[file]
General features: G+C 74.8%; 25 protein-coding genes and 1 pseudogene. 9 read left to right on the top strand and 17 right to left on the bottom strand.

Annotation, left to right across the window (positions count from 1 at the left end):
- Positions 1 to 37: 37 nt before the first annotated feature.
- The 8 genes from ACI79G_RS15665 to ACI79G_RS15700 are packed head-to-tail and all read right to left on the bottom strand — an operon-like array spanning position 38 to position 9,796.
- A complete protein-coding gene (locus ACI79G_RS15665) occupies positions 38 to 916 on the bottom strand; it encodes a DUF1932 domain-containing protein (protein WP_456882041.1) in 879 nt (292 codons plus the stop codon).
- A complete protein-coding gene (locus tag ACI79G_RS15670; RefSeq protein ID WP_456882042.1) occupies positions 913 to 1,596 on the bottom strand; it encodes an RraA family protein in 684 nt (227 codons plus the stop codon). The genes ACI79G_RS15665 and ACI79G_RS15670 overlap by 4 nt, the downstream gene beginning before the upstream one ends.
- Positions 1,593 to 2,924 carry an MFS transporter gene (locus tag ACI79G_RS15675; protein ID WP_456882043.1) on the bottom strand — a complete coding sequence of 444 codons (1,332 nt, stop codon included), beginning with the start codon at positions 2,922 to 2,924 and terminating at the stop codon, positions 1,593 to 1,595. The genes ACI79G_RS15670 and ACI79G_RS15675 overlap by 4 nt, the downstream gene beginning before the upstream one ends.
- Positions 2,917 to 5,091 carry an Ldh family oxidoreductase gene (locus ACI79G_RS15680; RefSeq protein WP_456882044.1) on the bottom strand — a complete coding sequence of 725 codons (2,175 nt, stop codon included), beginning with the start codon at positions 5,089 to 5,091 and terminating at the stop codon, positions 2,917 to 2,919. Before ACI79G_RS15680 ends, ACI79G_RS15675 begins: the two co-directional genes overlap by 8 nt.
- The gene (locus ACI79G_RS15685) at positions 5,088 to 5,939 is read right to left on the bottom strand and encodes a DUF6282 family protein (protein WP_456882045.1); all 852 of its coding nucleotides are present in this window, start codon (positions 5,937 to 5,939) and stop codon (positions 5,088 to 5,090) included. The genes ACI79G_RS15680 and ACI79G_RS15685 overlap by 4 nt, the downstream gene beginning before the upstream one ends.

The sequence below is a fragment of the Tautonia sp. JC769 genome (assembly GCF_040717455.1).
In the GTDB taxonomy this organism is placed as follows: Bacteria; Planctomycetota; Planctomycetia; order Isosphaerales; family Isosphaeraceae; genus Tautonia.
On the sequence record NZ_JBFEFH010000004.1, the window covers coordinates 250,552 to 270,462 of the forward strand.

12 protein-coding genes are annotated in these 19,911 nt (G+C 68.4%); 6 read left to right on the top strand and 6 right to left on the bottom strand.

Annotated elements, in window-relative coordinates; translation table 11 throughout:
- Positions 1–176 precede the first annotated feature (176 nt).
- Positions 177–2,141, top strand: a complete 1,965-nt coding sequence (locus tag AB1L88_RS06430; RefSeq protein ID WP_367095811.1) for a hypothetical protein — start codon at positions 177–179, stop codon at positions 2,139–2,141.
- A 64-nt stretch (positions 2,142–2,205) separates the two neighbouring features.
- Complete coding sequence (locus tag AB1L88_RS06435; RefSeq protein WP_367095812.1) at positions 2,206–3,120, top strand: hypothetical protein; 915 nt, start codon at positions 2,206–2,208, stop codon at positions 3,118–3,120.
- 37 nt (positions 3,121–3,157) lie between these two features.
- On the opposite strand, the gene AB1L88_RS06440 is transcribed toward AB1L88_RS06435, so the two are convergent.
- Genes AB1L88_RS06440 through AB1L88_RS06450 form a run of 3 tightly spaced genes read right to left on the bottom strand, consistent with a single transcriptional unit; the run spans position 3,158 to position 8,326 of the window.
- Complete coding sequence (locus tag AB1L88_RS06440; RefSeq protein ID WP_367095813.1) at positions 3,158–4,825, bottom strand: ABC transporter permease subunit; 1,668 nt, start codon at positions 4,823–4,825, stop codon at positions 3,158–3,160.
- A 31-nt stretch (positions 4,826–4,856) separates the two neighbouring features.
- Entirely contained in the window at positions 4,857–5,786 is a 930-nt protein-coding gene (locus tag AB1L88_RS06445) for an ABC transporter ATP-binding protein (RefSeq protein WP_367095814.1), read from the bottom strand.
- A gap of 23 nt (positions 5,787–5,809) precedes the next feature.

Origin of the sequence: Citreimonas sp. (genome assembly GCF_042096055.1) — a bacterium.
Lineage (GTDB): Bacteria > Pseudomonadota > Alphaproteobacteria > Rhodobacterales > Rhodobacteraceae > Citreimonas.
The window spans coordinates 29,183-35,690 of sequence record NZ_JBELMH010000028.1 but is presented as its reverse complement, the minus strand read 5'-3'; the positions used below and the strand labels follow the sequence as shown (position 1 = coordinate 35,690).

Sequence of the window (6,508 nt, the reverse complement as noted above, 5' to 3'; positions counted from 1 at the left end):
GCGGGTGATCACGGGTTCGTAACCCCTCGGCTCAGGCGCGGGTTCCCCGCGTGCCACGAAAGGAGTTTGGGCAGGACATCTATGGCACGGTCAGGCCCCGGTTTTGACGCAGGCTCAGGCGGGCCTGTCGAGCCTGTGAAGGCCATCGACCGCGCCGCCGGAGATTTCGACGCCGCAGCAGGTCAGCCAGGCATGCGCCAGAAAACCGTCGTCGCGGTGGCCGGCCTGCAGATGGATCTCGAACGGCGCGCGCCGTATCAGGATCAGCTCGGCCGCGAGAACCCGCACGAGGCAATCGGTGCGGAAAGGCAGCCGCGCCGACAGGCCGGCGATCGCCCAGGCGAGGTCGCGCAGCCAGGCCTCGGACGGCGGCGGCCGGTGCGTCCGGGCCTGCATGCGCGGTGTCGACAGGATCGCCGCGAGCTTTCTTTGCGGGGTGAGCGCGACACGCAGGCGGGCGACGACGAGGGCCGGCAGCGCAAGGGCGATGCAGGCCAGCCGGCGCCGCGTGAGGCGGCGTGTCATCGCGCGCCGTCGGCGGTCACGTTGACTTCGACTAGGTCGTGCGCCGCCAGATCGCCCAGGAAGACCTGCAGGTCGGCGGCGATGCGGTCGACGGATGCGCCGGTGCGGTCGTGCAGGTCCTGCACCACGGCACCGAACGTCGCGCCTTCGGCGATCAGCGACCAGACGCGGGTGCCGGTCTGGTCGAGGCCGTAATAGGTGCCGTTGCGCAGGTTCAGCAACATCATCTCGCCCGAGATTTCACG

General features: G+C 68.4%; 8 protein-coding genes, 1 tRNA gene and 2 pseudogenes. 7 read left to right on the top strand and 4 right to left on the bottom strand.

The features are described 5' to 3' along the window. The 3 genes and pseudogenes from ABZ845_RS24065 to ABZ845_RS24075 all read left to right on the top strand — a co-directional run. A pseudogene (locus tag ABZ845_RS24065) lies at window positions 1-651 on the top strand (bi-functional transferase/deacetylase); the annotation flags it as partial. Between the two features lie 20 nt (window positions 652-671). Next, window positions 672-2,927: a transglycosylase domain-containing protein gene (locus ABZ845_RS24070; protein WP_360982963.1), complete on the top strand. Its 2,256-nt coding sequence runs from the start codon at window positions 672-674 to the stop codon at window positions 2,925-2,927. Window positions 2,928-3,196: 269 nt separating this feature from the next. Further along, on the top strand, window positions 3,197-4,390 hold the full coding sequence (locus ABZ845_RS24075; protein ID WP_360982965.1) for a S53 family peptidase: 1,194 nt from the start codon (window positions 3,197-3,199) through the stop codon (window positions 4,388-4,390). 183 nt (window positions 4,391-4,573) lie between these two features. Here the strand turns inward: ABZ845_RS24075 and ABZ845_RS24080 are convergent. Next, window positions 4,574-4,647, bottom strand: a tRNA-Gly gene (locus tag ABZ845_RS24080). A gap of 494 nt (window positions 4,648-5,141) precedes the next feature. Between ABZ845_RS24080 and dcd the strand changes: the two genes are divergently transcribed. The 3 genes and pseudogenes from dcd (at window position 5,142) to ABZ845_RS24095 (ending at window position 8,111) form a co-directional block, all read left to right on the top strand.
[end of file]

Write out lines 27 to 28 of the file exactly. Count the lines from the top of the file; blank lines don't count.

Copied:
Lineage (GTDB): Bacteria > Pseudomonadota > Alphaproteobacteria > Rhodobacterales > Rhodobacteraceae > Citreimonas.
The window spans coordinates 29,183-35,690 of sequence record NZ_JBELMH010000028.1 but is presented as its reverse complement, the minus strand read 5'-3'; the positions used below and the strand labels follow the sequence as shown (position 1 = coordinate 35,690).